Op-Ed

Op-Ed

Op-Ed on OPINION page: 'Stop plan to chop down 15,228 conifers'

web Alasdair Coyne
By Alasdair Coyne
Los Padres National Forest is proposing to remove 15,228 mixed conifer trees along the ridge of Pine Mountain and Reyes Peak, east of the summit of Highway 33 north of Ojai.  The largest of these targeted 12-inch to 24-inch-diameter trees are likely old-growth conifers.
Forest planners describe this proposed project as necessary to protect the oldest trees in the 423-acre project area from devastating wildfires. But their analysis is flawed in a number of critical ways.
First, the project proposal classifies the area as burning every 35 years or less.
This is patently false. 
Many locals, myself included, have been camping and hiking along the Pine Mountain/Reyes Peak ridgeline for 35 years or more, and there have 
been no major fires there over that time. 
The abundance of giant fallen tree trunks all across the landscape is further proof of this.  These dry trunks would be burned up or at least show fire scars if the area burned as frequently as every 35 years.
Recent analysis by Sam Sweet, professor of evolutionary biology at the University of California at Santa Barbara, looked for fire scarring in around 40 of these fallen tree trunks, all of them up to 30 inches in diameter. The tree rings examined showed zero evidence of fire scarring. 

 

What is more, none of the fallen trees had fewer than 300 annual growth rings, and some had up to 740. There was some evidence of lightning fires, but these only affected very small areas, less than an acre.
This demonstrates two things — that the area’s natural fire history has actually been insignificant for many hundreds of years, and that the larger 24-inch-diameter conifers proposed by Los Padres National Forest planners for removal are actually old-growth trees.
Second, Los Padres National Forest planners are basing their tree-removal proposal on very skimpy data from small-scale tree counts dating from the 1930s. This evidence is gathered from four tiny sample plots, each only 0.2 acres in size. Only one of these one-fifth-acre sites is even within the project area, and none of the four sites can be precisely located today. 
There is no evidence as to how representative these tiny sites were of the general tree density across the Pine Mountain landscape 90 years ago. It also remains to be established whether these conifers can actually grow to 24 inches in diameter in 90 years, in that harsh high-elevation environment.
The planners’ conclusion from these tiny sample sites is that the current quantity of conifers in the area is far too dense and, therefore, their proposed massive tree-removal proposal is needed to protect the even larger trees in the area.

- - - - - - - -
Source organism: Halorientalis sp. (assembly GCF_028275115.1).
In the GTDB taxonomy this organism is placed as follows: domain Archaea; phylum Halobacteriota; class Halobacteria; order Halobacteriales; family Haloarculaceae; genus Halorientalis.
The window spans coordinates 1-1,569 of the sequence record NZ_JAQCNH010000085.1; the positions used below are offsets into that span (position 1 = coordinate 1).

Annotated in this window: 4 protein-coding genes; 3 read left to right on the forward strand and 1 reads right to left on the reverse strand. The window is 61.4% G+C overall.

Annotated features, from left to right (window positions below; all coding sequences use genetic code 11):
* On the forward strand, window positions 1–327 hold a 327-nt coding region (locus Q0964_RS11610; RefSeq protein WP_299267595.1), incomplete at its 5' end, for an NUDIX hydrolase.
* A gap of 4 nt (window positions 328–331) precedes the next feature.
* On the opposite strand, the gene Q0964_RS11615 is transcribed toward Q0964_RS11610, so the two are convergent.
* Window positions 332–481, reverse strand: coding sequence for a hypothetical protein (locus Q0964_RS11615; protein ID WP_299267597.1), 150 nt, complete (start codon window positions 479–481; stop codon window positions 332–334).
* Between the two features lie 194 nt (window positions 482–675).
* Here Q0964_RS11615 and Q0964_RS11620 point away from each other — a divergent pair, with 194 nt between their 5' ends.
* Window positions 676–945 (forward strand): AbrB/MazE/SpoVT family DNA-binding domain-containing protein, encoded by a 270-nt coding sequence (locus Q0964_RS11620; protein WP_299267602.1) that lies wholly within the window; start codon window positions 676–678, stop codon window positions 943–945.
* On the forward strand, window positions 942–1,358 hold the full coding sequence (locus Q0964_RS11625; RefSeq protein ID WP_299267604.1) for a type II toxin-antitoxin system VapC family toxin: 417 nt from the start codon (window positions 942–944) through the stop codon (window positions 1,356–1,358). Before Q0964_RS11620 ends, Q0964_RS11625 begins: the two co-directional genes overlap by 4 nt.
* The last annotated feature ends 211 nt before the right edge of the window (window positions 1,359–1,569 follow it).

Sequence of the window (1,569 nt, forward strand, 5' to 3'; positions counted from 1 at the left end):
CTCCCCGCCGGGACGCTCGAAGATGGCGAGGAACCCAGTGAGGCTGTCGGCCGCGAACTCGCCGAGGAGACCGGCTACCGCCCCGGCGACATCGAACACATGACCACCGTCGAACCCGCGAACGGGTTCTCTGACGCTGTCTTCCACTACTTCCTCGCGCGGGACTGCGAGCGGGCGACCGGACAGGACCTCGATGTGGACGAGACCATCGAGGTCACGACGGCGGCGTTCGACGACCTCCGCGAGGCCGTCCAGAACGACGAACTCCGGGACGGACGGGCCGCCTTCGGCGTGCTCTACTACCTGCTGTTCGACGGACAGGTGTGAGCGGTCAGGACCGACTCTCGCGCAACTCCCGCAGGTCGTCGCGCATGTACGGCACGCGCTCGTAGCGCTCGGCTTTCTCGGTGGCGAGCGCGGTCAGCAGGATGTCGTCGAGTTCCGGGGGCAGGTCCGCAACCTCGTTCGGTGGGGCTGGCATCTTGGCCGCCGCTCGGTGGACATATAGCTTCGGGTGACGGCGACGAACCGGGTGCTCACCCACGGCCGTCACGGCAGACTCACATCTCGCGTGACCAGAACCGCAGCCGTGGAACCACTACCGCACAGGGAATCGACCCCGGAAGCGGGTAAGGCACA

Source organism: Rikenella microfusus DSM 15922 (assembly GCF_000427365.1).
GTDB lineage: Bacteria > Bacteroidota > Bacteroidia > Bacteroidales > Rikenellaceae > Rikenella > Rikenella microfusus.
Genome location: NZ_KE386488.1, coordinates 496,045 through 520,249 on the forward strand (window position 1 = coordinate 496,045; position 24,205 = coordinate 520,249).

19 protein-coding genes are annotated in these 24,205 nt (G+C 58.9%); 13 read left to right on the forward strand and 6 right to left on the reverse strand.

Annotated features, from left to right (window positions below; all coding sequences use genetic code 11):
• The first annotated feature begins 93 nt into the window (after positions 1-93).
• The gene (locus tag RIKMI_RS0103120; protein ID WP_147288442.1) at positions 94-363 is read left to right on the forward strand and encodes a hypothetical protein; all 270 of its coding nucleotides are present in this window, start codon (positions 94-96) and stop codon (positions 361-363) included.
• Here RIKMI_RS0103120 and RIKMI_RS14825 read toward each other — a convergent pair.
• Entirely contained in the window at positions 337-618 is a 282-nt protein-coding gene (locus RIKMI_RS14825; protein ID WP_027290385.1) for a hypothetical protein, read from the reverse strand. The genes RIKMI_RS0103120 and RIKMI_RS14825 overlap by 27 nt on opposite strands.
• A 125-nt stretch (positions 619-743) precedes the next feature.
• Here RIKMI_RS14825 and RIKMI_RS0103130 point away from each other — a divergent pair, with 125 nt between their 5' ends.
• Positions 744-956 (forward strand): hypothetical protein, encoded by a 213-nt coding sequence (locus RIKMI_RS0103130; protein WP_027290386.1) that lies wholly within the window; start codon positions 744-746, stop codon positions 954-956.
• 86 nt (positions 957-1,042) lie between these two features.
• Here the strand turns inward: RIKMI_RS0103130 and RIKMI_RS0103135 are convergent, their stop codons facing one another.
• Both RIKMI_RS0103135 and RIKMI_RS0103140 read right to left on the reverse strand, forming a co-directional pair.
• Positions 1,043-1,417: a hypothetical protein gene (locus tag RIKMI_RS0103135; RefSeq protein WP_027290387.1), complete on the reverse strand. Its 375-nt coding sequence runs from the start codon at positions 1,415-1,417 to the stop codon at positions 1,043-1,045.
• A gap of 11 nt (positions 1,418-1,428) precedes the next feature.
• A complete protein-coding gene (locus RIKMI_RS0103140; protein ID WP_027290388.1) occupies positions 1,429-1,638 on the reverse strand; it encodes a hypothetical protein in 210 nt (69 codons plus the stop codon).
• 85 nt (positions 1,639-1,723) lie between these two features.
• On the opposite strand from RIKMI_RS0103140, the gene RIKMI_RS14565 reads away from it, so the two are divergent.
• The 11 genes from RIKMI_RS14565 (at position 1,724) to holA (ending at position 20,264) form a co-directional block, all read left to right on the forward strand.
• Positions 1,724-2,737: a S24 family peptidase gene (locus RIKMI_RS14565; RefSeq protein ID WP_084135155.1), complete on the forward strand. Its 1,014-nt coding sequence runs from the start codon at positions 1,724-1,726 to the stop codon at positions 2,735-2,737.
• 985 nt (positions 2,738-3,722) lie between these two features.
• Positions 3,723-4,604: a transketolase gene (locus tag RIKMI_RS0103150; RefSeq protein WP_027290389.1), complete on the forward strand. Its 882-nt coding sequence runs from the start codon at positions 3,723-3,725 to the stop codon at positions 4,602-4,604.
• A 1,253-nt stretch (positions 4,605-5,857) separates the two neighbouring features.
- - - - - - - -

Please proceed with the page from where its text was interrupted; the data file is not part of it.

Their proposal calls for the removal of an average of 36 conifers per acre, all between 12 inches and 24 inches in diameter, over the 423-acre project site. That’s where the total of 15,228 trees comes from.  A  Los Padres National Forest planner said during an online Q&A session on July 20 that this “does seem like a lot.” He is correct.  
The tree removal would entail a devastating disruption of the forest ecosystem.  How can 36 large trees per acre be removed across 423 acres without lasting damage to the landscape?  It would also require several thousand round trips by logging trucks on the one-lane Pine Mountain access road over a number of years.

  

Submit comments by Aug. 14

The time for public comments on the Reyes Peak project has been extended through Aug. 14.
I urge you to submit your personal comments, including your own memories and experience of visiting the beautiful co- nifer forest along the ridge line there. You may also mention any of the information in this article — a few sentences will be fine.
In particular, your comments should ask that the trees targeted for removal must be accurately dated to determine their real age.
Your personal emailed comments are the single most effective way to influence the future of this logging proposal.
Los Padres National Forest’s Reyes Peak project information can be found at this site: https://www.fs.usda.gov/main/lpnf/
You can navigate from Land/ Resource Management to the Project page, and thus to the Reyes Peak Forest Health and Fuels Reduction link.
If you cannot access this site, you may email your comments directly to: This email address is being protected from spambots. You need JavaScript enabled to view it..
Title your email: “comments on Reyes Peak project.”
— Alasdair Coyne of Upper Ojai is conservation director of Keep Sespe Wild.